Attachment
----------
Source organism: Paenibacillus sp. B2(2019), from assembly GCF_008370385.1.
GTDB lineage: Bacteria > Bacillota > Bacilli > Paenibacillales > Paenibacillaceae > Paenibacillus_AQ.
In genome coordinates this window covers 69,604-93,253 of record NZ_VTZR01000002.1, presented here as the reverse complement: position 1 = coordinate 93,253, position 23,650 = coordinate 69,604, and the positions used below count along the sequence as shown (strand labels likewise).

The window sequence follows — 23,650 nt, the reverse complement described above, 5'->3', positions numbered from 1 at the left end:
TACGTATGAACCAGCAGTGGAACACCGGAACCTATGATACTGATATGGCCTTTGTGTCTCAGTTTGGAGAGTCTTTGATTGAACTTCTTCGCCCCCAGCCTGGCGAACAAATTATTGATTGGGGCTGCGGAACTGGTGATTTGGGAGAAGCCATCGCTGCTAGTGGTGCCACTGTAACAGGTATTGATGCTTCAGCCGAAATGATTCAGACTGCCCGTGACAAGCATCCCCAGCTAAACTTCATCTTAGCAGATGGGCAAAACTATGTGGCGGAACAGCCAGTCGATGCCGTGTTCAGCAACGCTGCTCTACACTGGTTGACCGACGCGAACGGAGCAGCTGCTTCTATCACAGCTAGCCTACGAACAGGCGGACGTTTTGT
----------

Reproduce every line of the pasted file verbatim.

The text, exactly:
Source organism: Paenibacillus sp. B2(2019), from assembly GCF_008370385.1.
GTDB lineage: Bacteria > Bacillota > Bacilli > Paenibacillales > Paenibacillaceae > Paenibacillus_AQ.
In genome coordinates this window covers 69,604-93,253 of record NZ_VTZR01000002.1, presented here as the reverse complement: position 1 = coordinate 93,253, position 23,650 = coordinate 69,604, and the positions used below count along the sequence as shown (strand labels likewise).

The window sequence follows — 23,650 nt, the reverse complement described above, 5'->3', positions numbered from 1 at the left end:
TACGTATGAACCAGCAGTGGAACACCGGAACCTATGATACTGATATGGCCTTTGTGTCTCAGTTTGGAGAGTCTTTGATTGAACTTCTTCGCCCCCAGCCTGGCGAACAAATTATTGATTGGGGCTGCGGAACTGGTGATTTGGGAGAAGCCATCGCTGCTAGTGGTGCCACTGTAACAGGTATTGATGCTTCAGCCGAAATGATTCAGACTGCCCGTGACAAGCATCCCCAGCTAAACTTCATCTTAGCAGATGGGCAAAACTATGTGGCGGAACAGCCAGTCGATGCCGTGTTCAGCAACGCTGCTCTACACTGGTTGACCGACGCGAACGGAGCAGCTGCTTCTATCACAGCTAGCCTACGAACAGGCGGACGTTTTGT